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41 Albemarle Street, London W1

A Grade II Listed Building in City of Westminster, London

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Coordinates

Latitude: 51.5085 / 51°30'30"N

Longitude: -0.1417 / 0°8'29"W

OS Eastings: 529062

OS Northings: 180479

OS Grid: TQ290804

Mapcode National: GBR DF.CD

Mapcode Global: VHGQZ.HBGX

Entry Name: 41 Albemarle Street, London W1

Listing Date: 24 November 1995

Last Amended: 25 April 2013

Grade: II

Source: Historic England

Source ID: 1242615

English Heritage Legacy ID: 442090

Location: Westminster, London, W1S

County: London

District: City of Westminster

Electoral Ward/Division: West End

Parish: Non Civil Parish

Built-Up Area: City of Westminster

Traditional County: Middlesex

Lieutenancy Area (Ceremonial County): Greater London

Church of England Parish: St George, Hanover Square

Church of England Diocese: London

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Summary


Showroom and offices for Hille, 1961-3 by Peter Moro.

Description

MATERIALS AND STRUCTURE
Cantilevered concrete frame, rough textured where it is exposed at the rear of the building. Glazed curtain wall of black aluminium framed window units juxtaposed with silver grey spandrel panels. Flush, stretcher bond, grey stock brick to rear wall and to narrow side panels of main elevations. The building is elegant, precise and measured, reflecting Moro’s strong sense of geometry.

PLAN
Corner site of Albemarle Street and Stafford Street. Moro's brief was to build the maximum permitted accommodation on the site, including a small basement car park.

Flat-roofed, seven-storey block of offices above a former showroom that originally occupied the lower floors from basement to fifth floors. Glazed semi-circular stair well to the rear, above a three-storey rear block of offices over a garage at street level. In the basement, earlier parallel vaulted cellars project below the street.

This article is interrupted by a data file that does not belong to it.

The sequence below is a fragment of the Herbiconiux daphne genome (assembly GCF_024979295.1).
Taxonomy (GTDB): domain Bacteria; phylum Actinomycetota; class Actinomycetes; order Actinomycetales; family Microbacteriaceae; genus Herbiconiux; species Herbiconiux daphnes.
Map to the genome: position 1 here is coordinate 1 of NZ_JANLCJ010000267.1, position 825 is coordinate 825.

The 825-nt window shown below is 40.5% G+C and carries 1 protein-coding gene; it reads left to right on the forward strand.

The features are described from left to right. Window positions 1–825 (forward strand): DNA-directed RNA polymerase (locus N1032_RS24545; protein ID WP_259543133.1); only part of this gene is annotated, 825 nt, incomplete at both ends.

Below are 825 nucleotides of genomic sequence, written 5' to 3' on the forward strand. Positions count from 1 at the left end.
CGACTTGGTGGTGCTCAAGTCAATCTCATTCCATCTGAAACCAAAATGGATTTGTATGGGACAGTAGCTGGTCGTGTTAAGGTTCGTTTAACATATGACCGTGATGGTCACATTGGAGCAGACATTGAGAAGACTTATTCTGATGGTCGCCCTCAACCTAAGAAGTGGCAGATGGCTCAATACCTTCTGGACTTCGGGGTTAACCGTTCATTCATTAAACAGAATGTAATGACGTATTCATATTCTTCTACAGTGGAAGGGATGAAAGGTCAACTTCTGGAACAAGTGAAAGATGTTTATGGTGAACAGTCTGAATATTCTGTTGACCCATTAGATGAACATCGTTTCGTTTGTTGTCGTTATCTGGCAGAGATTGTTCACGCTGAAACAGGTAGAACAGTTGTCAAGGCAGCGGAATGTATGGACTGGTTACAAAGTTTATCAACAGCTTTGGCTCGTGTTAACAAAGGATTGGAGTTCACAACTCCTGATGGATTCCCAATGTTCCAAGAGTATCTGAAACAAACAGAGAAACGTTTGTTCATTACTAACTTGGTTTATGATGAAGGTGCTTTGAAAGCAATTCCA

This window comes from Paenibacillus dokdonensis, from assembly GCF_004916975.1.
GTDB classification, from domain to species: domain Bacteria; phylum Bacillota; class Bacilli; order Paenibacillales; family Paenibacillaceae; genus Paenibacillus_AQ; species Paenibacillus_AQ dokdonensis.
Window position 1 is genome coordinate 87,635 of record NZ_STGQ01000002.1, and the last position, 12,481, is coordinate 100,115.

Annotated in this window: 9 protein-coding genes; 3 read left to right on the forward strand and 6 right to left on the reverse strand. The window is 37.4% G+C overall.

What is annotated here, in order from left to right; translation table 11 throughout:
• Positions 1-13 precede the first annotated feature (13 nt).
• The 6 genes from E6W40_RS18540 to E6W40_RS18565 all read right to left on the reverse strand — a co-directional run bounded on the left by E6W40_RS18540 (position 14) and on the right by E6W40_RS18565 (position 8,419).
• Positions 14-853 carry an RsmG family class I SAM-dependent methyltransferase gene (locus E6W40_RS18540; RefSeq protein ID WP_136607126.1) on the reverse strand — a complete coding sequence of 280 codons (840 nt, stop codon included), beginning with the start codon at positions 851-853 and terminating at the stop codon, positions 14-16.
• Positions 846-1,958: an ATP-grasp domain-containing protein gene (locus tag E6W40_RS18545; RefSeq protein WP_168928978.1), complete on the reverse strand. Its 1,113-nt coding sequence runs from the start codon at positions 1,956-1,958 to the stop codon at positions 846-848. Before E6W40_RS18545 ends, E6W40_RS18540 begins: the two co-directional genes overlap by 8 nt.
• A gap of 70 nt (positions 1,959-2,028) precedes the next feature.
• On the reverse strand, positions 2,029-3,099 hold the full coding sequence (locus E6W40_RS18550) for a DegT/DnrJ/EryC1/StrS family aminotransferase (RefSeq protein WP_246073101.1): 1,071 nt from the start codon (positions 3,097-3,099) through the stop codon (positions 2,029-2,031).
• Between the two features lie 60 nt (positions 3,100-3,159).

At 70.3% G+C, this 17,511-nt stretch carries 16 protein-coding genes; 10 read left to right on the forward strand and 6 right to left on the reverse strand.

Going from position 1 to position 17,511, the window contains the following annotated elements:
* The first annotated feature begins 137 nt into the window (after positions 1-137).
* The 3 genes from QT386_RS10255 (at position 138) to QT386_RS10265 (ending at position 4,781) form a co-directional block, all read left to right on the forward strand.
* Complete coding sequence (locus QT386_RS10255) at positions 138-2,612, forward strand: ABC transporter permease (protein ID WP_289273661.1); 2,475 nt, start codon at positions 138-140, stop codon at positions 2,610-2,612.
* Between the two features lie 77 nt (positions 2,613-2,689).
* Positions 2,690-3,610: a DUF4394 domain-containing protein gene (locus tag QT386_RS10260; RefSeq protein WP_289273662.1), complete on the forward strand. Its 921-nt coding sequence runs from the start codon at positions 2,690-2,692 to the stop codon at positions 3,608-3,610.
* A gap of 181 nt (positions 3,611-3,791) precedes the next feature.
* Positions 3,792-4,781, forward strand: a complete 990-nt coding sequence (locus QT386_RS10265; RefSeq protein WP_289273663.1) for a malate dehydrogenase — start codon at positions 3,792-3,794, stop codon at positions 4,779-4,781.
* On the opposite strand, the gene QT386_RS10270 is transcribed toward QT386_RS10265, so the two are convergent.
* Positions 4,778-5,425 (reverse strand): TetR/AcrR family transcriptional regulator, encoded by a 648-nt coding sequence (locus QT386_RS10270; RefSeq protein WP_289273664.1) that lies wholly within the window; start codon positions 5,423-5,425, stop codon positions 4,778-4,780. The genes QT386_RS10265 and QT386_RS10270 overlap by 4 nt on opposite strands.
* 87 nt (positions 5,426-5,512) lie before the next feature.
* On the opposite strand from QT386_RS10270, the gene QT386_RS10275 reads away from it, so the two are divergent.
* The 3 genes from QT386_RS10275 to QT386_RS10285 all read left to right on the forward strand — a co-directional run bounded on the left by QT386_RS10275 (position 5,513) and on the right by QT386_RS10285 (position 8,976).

EXTERIOR
Albemarle Street elevation in seven and a half glazed bays with a narrow half bay clad in stretcher bond brick to the left. Stafford Street elevation in 12 and a half bays, recessed at first floor above the side entrance. Upper floors are defined by a projecting, slender glazing grid in dark grey/black aluminium of fixed lights and pivot casements, above silver-grey spandrel panels. The outer angles at first floor, which was the upper floor of the main showroom and more lightly glazed, have chamfered glazed joints. Renewed plate glass shop front, set either side of a rectangular corner pier, originally in exposed concrete and now clad in vertical aluminium panels. The entrance has been moved, its original position marked by a flush, polished granite threshold. Deep, Thai Airways fascia (not of special interest) covers or replaces the original concrete upstand which was lit.

STAIRWELL
Semicircular, projecting glazed stairwell at rear, the glazing in similarly scaled, single-glazed units to the curtain wall. Stair in untreated grey concrete with a lighter coloured concrete lip above a deep incised band. Seen from the outside, the rounded profile of the stair gives the appearance of being suspended in the stairwell like a lift in a lift shaft, or a washer in a tube. The stair has a steel balustrade and deep timber fascia panels and slender handrails. It continues in simplified form, internally, to the basement.

Rear block in three storeys in horizontal shutter-marked concrete behind a screen of vertical fins to the first and second floors which have continuous, aluminium framed horizontal strip windows of fixed lights and casements.

Moulded concrete parapet to roof terrace.

INTERIOR
Inside the building, greatest interest resides in the stairwell, which is the only unaltered area of the interior, and in particular in the upper glazed section, where Moro's precise detail and colour scheme are clearly legible.

Elsewhere, rectangular structural piers, set back from the curtain wall, and originally in exposed concrete have been rendered and painted.